Established Statin Use Reduces Mortality From Community-Acquired Pneumonia: A Systematic Review and Meta-Analysis

*Emma Fitzgerald,1 Laurel Duquette,2 Matthew Williams1

1. Academic Department of Critical Care, Queen Alexandra Hospital and University of Portsmouth, Portsmouth, UK
2. University Hospitals Network, University of Toronto, Toronto, Ontario, Canada
*Correspondence to emmazcharm6@me.com

Disclosure: The authors have declared no conflicts of interest.
Received: 24.11.14 Accepted: 27.02.15
Citation: EMJ Respir. 2015;3[1]:46-55.

Abstract

Background: Statin therapy (ST) has been associated with improved outcomes from sepsis. Our objective was to systematically review the association between established ST and outcomes of patients with community-acquired pneumonia (CAP) that is severe enough to require hospitalisation.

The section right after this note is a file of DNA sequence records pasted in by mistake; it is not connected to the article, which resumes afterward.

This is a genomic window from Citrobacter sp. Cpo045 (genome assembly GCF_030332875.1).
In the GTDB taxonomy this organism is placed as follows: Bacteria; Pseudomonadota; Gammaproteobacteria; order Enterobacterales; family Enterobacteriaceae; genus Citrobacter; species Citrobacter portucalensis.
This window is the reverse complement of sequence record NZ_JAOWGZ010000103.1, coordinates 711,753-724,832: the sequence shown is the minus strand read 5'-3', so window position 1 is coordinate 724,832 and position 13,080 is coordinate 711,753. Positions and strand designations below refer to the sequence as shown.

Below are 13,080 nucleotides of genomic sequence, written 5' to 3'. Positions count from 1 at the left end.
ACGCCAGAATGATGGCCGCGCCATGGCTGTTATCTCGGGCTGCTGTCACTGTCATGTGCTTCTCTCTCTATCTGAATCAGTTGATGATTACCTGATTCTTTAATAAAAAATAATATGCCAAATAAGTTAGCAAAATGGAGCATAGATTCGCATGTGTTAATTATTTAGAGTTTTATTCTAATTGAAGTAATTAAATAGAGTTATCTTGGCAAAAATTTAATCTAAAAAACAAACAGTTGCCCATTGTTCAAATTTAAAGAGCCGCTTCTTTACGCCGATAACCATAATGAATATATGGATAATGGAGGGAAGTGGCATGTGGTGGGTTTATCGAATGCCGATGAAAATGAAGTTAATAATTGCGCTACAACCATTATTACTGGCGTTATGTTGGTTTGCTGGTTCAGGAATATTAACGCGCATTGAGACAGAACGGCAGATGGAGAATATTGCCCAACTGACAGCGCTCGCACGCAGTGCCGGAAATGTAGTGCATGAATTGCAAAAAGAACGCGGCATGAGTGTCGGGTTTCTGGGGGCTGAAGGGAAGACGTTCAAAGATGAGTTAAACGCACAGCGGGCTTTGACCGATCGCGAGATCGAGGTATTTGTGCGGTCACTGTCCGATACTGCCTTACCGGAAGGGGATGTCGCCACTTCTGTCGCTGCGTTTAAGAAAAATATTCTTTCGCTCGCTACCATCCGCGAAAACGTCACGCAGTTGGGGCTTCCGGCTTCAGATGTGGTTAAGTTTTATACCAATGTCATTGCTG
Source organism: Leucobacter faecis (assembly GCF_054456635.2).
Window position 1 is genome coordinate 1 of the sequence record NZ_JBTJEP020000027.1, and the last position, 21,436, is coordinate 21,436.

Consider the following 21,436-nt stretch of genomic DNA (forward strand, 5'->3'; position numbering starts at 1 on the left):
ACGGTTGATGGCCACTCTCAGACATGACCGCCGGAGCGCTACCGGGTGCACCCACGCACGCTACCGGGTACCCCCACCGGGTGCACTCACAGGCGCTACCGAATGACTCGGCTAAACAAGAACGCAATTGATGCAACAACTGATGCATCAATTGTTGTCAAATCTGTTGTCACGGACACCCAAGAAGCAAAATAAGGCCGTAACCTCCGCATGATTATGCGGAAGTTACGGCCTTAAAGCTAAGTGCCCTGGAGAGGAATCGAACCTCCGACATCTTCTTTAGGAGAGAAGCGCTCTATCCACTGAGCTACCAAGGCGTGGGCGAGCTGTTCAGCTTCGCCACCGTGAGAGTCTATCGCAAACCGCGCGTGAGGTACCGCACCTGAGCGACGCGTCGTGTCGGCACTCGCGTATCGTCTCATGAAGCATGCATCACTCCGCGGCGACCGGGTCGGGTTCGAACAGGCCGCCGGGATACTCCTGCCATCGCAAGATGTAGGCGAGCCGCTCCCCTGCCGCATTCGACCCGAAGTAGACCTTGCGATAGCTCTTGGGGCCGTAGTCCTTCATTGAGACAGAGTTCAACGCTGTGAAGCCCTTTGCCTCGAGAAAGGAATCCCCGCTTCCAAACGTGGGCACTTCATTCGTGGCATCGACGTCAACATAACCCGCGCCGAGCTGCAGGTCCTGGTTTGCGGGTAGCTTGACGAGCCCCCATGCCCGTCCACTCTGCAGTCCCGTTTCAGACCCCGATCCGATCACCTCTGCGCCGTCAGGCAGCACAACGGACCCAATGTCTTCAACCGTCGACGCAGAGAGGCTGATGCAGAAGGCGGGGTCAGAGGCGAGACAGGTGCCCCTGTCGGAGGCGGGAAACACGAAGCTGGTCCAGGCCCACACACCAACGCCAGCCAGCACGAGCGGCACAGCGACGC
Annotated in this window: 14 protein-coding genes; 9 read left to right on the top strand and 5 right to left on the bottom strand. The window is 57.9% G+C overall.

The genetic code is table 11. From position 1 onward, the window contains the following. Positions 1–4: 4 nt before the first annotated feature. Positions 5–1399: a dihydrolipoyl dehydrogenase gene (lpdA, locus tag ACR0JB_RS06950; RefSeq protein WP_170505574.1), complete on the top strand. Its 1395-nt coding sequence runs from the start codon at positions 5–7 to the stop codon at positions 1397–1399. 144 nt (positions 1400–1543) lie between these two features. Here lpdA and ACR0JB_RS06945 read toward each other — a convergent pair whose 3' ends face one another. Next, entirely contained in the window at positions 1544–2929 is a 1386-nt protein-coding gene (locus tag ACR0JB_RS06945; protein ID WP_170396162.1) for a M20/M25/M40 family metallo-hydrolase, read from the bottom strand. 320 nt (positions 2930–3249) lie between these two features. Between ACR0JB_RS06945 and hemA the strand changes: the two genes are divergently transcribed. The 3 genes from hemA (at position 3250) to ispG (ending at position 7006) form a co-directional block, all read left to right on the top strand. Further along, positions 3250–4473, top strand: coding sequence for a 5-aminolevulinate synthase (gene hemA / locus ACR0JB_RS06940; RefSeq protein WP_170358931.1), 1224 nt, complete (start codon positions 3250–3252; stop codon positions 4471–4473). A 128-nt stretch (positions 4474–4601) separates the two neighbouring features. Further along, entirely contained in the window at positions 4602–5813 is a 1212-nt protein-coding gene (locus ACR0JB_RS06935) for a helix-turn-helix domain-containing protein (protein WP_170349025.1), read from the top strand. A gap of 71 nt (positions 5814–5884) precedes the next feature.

Methods: Two meta-analyses were conducted following a search of articles published before 31st January 2013. After exclusions, seven studies were included to assess the effects of statins on 30-day mortality from CAP, and eight studies were included to assess the effects of statins on the development of CAP. Endpoints were a reduction in the risk of 30-day mortality or risk of developing CAP.
Results: A reduction in the risk of 30-day mortality from CAP was identified in patients established on ST (pooled odds ratio [OR]: 0.70, 95% confidence interval [CI]: 0.65-0.76; adjusted OR: 0.58, 95% CI: 0.47-0.69). The pooled OR for risk of developing CAP in patients with and without established ST was 1.01 (95% CI: 0.98-1.04).
Conclusion: There appears to be weak evidence to suggest a potential benefit of established ST. It is associated with a reduced risk of 30-day mortality in patients subsequently hospitalised with CAP. Further evidence is required, but ST could be considered as a means of reducing the risk of mortality from pneumonia.

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